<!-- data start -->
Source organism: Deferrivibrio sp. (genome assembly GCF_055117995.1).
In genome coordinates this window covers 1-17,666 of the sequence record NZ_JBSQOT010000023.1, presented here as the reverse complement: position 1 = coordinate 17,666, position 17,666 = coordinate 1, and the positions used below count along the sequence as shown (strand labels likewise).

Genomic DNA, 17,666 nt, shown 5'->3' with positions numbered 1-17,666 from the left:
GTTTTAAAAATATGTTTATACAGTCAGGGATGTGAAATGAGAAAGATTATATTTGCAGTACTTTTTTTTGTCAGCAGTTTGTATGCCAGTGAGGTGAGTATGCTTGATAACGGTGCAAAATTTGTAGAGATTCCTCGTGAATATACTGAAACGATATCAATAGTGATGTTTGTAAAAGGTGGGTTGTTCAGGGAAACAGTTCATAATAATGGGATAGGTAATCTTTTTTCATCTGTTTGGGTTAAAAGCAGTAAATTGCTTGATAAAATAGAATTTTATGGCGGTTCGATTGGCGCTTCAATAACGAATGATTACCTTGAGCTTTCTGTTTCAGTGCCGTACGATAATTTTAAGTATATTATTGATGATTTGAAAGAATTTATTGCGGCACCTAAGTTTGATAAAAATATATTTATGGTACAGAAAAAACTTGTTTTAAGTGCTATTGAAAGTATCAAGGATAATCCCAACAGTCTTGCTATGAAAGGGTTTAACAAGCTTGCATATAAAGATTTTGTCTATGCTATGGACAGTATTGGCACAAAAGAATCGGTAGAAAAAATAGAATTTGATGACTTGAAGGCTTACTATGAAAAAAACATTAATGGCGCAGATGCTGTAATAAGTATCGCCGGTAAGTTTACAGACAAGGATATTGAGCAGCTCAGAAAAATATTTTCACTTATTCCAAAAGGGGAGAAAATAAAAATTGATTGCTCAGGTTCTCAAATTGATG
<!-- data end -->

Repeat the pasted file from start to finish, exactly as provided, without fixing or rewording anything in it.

Source organism: Deferrivibrio sp. (genome assembly GCF_055117995.1).
In genome coordinates this window covers 1-17,666 of the sequence record NZ_JBSQOT010000023.1, presented here as the reverse complement: position 1 = coordinate 17,666, position 17,666 = coordinate 1, and the positions used below count along the sequence as shown (strand labels likewise).

Genomic DNA, 17,666 nt, shown 5'->3' with positions numbered 1-17,666 from the left:
GTTTTAAAAATATGTTTATACAGTCAGGGATGTGAAATGAGAAAGATTATATTTGCAGTACTTTTTTTTGTCAGCAGTTTGTATGCCAGTGAGGTGAGTATGCTTGATAACGGTGCAAAATTTGTAGAGATTCCTCGTGAATATACTGAAACGATATCAATAGTGATGTTTGTAAAAGGTGGGTTGTTCAGGGAAACAGTTCATAATAATGGGATAGGTAATCTTTTTTCATCTGTTTGGGTTAAAAGCAGTAAATTGCTTGATAAAATAGAATTTTATGGCGGTTCGATTGGCGCTTCAATAACGAATGATTACCTTGAGCTTTCTGTTTCAGTGCCGTACGATAATTTTAAGTATATTATTGATGATTTGAAAGAATTTATTGCGGCACCTAAGTTTGATAAAAATATATTTATGGTACAGAAAAAACTTGTTTTAAGTGCTATTGAAAGTATCAAGGATAATCCCAACAGTCTTGCTATGAAAGGGTTTAACAAGCTTGCATATAAAGATTTTGTCTATGCTATGGACAGTATTGGCACAAAAGAATCGGTAGAAAAAATAGAATTTGATGACTTGAAGGCTTACTATGAAAAAAACATTAATGGCGCAGATGCTGTAATAAGTATCGCCGGTAAGTTTACAGACAAGGATATTGAGCAGCTCAGAAAAATATTTTCACTTATTCCAAAAGGGGAGAAAATAAAAATTGATTGCTCAGGTTCTCAAATTGATG